It's appropriate that St John's Wort should be growing here on a grassy bank by the car park at the Health Centre: 'wort' means a medicinal or pot herb and the healing properties of this plant were known to the Knights of St John at the time of the crusades. It was reputed to be so powerful that just to hang a bunch in your home on St John's Eve, 23rd June, would ward off evil spirits.
This species is common St John's wort also known as perforate St John's wort, Hypericum perforatum: what appear to be tiny pin-pricks in its leaf when you hold it up to the light (these days I can see these only with the aid of hand lens) were a clue to medieval herbalists that the plant had healing properties and could be used in the treatment of wounds.
gatekeeper butterfly (a male, as you can tell by the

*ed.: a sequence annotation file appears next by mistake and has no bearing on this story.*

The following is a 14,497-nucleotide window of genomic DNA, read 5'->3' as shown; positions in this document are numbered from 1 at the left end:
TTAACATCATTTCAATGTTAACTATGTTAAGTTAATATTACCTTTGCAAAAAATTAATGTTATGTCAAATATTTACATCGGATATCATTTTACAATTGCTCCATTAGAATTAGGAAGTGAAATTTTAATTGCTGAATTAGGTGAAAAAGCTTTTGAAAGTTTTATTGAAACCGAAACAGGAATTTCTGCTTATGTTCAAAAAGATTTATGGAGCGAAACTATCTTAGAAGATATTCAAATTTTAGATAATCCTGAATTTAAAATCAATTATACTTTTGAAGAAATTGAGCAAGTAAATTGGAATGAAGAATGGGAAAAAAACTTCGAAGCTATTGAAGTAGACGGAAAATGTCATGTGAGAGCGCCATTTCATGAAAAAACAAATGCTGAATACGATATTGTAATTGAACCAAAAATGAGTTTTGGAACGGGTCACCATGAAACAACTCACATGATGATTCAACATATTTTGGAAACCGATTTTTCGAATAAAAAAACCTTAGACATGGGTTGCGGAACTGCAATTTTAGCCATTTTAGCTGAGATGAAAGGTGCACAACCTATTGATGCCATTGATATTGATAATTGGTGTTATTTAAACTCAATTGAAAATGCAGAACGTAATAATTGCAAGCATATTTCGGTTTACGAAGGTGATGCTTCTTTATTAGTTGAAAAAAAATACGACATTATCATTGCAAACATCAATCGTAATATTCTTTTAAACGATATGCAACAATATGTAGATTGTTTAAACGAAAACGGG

diagonal row of scent scales across the forewing) visits the flowers,
as does a small bumblebee and an orangey-ochre hoverfly.
A large white butterfly flies with such a jerky action that I can hardly make out the markings.
A wolf spider runs across the tarmac at my feet. On closer inspection I see that she's got her babies clustered on the back of her abdomen.
A grasshopper, in such a pale, washed-out greeny ochre that it looks as if it's in desert camouflage, hops onto a grass stem.
Swifts screech overhead, dipping and diving over the rooftops and the neigbouring back gardens and grassy open ground.